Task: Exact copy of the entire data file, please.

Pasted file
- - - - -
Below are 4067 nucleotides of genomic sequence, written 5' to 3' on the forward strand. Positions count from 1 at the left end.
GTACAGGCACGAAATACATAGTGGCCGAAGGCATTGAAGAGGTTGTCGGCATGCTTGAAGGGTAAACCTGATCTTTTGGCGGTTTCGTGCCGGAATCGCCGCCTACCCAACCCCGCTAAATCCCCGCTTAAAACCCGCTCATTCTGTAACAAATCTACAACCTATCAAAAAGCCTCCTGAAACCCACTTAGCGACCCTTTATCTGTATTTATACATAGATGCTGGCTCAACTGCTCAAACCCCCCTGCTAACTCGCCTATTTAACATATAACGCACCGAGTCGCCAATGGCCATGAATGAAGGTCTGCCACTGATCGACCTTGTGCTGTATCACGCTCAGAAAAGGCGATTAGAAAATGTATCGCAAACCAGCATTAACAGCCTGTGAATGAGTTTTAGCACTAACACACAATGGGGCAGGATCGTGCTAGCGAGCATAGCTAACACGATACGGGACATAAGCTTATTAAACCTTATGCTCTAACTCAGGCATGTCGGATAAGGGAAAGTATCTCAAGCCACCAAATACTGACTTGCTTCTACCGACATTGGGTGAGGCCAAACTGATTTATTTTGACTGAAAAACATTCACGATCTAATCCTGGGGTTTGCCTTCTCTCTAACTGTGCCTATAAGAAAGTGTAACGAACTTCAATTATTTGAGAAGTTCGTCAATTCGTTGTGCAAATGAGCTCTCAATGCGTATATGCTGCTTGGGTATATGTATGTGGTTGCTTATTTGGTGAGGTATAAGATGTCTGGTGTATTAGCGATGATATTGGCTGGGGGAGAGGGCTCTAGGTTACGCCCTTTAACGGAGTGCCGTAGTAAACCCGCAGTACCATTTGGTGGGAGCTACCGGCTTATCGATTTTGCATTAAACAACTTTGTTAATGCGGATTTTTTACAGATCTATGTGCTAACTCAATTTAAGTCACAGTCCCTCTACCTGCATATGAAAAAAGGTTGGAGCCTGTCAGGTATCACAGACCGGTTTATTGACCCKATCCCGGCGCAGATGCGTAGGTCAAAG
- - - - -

Below are 4067 nucleotides of genomic sequence, written 5' to 3' on the forward strand. Positions count from 1 at the left end.
GTACAGGCACGAAATACATAGTGGCCGAAGGCATTGAAGAGGTTGTCGGCATGCTTGAAGGGTAAACCTGATCTTTTGGCGGTTTCGTGCCGGAATCGCCGCCTACCCAACCCCGCTAAATCCCCGCTTAAAACCCGCTCATTCTGTAACAAATCTACAACCTATCAAAAAGCCTCCTGAAACCCACTTAGCGACCCTTTATCTGTATTTATACATAGATGCTGGCTCAACTGCTCAAACCCCCCTGCTAACTCGCCTATTTAACATATAACGCACCGAGTCGCCAATGGCCATGAATGAAGGTCTGCCACTGATCGACCTTGTGCTGTATCACGCTCAGAAAAGGCGATTAGAAAATGTATCGCAAACCAGCATTAACAGCCTGTGAATGAGTTTTAGCACTAACACACAATGGGGCAGGATCGTGCTAGCGAGCATAGCTAACACGATACGGGACATAAGCTTATTAAACCTTATGCTCTAACTCAGGCATGTCGGATAAGGGAAAGTATCTCAAGCCACCAAATACTGACTTGCTTCTACCGACATTGGGTGAGGCCAAACTGATTTATTTTGACTGAAAAACATTCACGATCTAATCCTGGGGTTTGCCTTCTCTCTAACTGTGCCTATAAGAAAGTGTAACGAACTTCAATTATTTGAGAAGTTCGTCAATTCGTTGTGCAAATGAGCTCTCAATGCGTATATGCTGCTTGGGTATATGTATGTGGTTGCTTATTTGGTGAGGTATAAGATGTCTGGTGTATTAGCGATGATATTGGCTGGGGGAGAGGGCTCTAGGTTACGCCCTTTAACGGAGTGCCGTAGTAAACCCGCAGTACCATTTGGTGGGAGCTACCGGCTTATCGATTTTGCATTAAACAACTTTGTTAATGCGGATTTTTTACAGATCTATGTGCTAACTCAATTTAAGTCACAGTCCCTCTACCTGCATATGAAAAAAGGTTGGAGCCTGTCAGGTATCACAGACCGGTTTATTGACCCKATCCCGGCGCAGATGCGTAGGTCAAAG